Anger is an emotion. The conscious experience of the emotional reaction is the feeling.    

What does that mean?   

According to the American Psychological Association (APA), emotion is defined as "a complex reaction pattern, involving experiential, behavioural and physiological elements."     

This define helps to explain why we can be angry but not feel angry. Have you heard of resting angry face? Someone looks angry, but when you ask them, they say they are not. There is a good chance they are experiencing the emotion of anger but are not consciously feeling of anger.

One of the reasons someone denies being angry when the people around them can see it clearly is because they are currently unable to feel their anger.     

A separation of emotions and feelings is normal. Many people live in their heads and don't feel what is going on in their bodies. When growing up, the person was not taught to name their feelings. And in some cases, they were taught to deny feelings.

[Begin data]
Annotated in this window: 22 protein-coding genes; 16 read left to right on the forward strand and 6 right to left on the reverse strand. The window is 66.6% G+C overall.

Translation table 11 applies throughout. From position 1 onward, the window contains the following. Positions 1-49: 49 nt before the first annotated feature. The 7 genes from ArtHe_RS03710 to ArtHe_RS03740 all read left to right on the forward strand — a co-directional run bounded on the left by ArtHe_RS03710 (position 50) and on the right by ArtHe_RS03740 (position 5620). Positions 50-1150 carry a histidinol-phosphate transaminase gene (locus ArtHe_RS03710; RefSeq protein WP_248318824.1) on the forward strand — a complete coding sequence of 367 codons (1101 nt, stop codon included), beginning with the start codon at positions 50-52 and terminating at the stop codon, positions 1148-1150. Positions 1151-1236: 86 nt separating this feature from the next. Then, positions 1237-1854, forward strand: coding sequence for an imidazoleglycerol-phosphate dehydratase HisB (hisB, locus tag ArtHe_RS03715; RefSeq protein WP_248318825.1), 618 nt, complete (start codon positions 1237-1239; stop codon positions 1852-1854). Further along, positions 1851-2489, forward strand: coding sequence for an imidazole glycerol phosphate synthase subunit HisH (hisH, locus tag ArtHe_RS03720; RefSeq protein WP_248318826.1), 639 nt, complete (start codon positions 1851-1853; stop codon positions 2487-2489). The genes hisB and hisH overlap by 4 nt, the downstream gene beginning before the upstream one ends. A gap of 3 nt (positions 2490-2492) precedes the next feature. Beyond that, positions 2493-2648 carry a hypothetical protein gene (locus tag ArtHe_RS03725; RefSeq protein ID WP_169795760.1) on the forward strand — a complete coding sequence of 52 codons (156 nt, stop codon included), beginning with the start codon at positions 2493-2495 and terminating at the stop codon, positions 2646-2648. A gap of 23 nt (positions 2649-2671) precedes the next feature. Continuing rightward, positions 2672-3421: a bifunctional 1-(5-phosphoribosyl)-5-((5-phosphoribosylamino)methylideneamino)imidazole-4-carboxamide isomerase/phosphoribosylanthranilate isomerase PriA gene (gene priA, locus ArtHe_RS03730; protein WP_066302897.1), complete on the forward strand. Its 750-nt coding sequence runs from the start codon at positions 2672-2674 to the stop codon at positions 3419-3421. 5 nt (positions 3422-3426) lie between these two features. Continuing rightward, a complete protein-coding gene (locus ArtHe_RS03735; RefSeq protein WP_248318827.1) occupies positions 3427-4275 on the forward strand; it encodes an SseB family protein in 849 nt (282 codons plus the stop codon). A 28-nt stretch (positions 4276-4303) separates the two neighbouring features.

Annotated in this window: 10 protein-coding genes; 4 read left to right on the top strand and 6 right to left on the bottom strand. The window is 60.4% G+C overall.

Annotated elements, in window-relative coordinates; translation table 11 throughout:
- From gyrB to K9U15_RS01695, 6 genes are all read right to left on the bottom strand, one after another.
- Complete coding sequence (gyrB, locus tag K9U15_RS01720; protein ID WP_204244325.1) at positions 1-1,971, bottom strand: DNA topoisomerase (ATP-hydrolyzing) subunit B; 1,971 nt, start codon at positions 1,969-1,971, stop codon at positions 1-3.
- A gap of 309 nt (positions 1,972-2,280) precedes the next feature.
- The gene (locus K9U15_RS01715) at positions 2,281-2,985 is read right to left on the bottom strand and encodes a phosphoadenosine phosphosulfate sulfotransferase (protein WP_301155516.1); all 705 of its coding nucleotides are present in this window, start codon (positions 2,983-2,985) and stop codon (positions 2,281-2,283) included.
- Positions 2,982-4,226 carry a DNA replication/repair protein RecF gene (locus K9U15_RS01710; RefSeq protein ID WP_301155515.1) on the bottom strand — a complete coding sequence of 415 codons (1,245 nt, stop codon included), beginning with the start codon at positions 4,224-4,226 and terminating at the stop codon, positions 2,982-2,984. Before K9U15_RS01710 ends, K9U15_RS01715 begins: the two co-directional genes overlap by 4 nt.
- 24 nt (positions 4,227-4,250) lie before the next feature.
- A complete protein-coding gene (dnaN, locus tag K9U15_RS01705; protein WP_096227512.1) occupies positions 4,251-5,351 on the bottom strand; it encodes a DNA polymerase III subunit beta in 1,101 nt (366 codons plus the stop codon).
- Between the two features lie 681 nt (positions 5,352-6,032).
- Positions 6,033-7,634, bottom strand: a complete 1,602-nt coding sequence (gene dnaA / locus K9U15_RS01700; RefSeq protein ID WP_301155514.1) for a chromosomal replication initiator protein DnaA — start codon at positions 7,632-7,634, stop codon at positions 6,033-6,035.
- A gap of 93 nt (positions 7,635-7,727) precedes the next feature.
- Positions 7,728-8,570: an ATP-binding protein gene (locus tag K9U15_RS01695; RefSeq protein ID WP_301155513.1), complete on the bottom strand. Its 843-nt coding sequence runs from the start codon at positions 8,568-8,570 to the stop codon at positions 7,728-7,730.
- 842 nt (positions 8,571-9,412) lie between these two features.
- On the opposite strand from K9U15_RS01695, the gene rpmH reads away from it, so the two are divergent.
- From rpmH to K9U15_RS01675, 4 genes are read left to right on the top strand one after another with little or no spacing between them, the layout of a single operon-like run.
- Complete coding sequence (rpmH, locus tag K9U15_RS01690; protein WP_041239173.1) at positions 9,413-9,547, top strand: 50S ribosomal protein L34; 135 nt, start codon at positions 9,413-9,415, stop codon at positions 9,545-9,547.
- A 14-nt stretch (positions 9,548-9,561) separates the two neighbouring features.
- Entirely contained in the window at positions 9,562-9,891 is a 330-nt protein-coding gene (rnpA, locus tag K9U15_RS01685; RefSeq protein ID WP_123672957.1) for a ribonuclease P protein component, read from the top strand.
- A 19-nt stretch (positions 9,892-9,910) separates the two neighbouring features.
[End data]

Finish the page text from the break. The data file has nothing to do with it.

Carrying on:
To help understand anger better check out the following chapters.

Questions to Ask Yourself

Growing up, did your parents stop you from crying? Stop you from feeling a certain way?

Were you told that you don't have anything to be angry/upset/sad about?

Were you told to be quiet and not make noise?

Were you told not to express your feelings?.

Next: Stress & Anxiety